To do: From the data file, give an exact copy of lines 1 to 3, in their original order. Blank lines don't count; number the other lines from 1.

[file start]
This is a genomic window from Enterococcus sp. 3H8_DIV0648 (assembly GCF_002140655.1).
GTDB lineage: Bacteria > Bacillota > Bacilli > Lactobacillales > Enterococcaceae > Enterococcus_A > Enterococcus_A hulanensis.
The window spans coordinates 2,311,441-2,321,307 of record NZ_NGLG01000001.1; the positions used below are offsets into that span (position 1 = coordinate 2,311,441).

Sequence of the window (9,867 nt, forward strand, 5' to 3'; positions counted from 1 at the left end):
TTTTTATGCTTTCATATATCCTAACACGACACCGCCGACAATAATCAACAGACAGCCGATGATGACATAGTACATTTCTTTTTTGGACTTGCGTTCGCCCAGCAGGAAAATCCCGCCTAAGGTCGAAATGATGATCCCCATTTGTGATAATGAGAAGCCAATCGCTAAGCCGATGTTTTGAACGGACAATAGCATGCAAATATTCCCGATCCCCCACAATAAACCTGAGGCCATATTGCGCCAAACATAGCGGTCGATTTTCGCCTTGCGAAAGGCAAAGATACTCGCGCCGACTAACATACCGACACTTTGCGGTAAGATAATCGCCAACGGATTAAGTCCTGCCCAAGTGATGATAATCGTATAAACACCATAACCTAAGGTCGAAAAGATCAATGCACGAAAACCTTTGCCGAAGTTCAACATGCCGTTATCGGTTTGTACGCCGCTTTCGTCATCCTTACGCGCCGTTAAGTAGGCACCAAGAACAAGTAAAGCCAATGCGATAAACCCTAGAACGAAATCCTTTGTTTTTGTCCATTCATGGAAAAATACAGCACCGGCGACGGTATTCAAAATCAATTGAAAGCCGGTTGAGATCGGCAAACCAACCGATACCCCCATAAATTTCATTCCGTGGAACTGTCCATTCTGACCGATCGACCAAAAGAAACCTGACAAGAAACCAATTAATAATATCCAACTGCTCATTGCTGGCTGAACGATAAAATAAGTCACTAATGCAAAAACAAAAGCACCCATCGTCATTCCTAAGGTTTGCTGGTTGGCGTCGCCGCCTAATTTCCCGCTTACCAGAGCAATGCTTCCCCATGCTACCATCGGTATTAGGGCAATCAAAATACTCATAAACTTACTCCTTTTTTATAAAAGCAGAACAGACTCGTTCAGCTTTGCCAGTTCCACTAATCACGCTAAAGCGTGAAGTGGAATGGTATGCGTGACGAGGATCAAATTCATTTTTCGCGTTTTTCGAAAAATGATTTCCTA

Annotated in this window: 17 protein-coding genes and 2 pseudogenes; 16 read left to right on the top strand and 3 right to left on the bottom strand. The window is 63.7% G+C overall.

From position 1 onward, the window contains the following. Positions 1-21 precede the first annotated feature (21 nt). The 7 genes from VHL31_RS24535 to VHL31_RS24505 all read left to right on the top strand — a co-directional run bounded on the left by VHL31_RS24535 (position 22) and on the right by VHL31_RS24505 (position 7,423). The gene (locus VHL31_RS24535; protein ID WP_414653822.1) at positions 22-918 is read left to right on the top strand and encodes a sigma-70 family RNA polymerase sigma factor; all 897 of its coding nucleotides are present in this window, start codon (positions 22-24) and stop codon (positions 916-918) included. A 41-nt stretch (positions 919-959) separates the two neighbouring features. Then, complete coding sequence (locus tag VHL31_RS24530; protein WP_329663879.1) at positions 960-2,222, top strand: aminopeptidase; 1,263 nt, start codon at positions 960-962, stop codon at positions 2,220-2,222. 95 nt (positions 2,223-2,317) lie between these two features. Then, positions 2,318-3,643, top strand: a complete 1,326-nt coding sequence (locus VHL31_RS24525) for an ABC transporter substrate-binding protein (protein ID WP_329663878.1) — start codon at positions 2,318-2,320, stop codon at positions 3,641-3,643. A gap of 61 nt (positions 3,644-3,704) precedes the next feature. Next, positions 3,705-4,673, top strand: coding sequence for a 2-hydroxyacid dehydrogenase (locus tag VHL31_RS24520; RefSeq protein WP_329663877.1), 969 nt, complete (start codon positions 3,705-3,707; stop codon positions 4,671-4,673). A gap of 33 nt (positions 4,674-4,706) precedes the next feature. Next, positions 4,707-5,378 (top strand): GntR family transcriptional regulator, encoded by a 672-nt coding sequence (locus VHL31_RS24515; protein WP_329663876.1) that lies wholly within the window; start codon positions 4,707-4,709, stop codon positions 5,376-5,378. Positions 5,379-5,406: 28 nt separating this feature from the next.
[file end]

This is a genomic window from Enterococcus sp. 3H8_DIV0648 (assembly GCF_002140655.1).
GTDB lineage: Bacteria > Bacillota > Bacilli > Lactobacillales > Enterococcaceae > Enterococcus_A > Enterococcus_A hulanensis.
The window spans coordinates 2,311,441-2,321,307 of record NZ_NGLG01000001.1; the positions used below are offsets into that span (position 1 = coordinate 2,311,441).